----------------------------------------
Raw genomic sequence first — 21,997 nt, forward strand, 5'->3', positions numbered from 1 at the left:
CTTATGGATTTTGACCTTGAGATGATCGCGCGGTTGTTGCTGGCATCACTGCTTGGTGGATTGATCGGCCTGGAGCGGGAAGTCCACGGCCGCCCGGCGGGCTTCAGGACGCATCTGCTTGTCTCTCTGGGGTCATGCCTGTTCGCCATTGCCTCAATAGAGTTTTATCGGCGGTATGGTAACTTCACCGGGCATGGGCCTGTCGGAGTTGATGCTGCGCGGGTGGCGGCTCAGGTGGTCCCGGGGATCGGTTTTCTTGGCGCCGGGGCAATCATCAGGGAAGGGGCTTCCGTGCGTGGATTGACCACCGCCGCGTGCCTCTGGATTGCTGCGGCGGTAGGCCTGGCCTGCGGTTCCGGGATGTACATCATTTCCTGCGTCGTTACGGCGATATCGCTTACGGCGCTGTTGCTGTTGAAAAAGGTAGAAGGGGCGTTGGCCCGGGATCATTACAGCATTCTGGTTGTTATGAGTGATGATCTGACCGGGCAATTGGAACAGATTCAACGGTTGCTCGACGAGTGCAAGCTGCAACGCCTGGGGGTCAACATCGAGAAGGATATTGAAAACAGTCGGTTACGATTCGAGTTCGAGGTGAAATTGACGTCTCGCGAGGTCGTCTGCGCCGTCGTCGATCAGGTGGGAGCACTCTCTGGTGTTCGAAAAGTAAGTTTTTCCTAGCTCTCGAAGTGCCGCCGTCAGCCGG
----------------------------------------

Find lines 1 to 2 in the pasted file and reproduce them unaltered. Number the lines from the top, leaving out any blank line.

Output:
Raw genomic sequence first — 21,997 nt, forward strand, 5'->3', positions numbered from 1 at the left:
CTTATGGATTTTGACCTTGAGATGATCGCGCGGTTGTTGCTGGCATCACTGCTTGGTGGATTGATCGGCCTGGAGCGGGAAGTCCACGGCCGCCCGGCGGGCTTCAGGACGCATCTGCTTGTCTCTCTGGGGTCATGCCTGTTCGCCATTGCCTCAATAGAGTTTTATCGGCGGTATGGTAACTTCACCGGGCATGGGCCTGTCGGAGTTGATGCTGCGCGGGTGGCGGCTCAGGTGGTCCCGGGGATCGGTTTTCTTGGCGCCGGGGCAATCATCAGGGAAGGGGCTTCCGTGCGTGGATTGACCACCGCCGCGTGCCTCTGGATTGCTGCGGCGGTAGGCCTGGCCTGCGGTTCCGGGATGTACATCATTTCCTGCGTCGTTACGGCGATATCGCTTACGGCGCTGTTGCTGTTGAAAAAGGTAGAAGGGGCGTTGGCCCGGGATCATTACAGCATTCTGGTTGTTATGAGTGATGATCTGACCGGGCAATTGGAACAGATTCAACGGTTGCTCGACGAGTGCAAGCTGCAACGCCTGGGGGTCAACATCGAGAAGGATATTGAAAACAGTCGGTTACGATTCGAGTTCGAGGTGAAATTGACGTCTCGCGAGGTCGTCTGCGCCGTCGTCGATCAGGTGGGAGCACTCTCTGGTGTTCGAAAAGTAAGTTTTTCCTAGCTCTCGAAGTGCCGCCGTCAGCCGG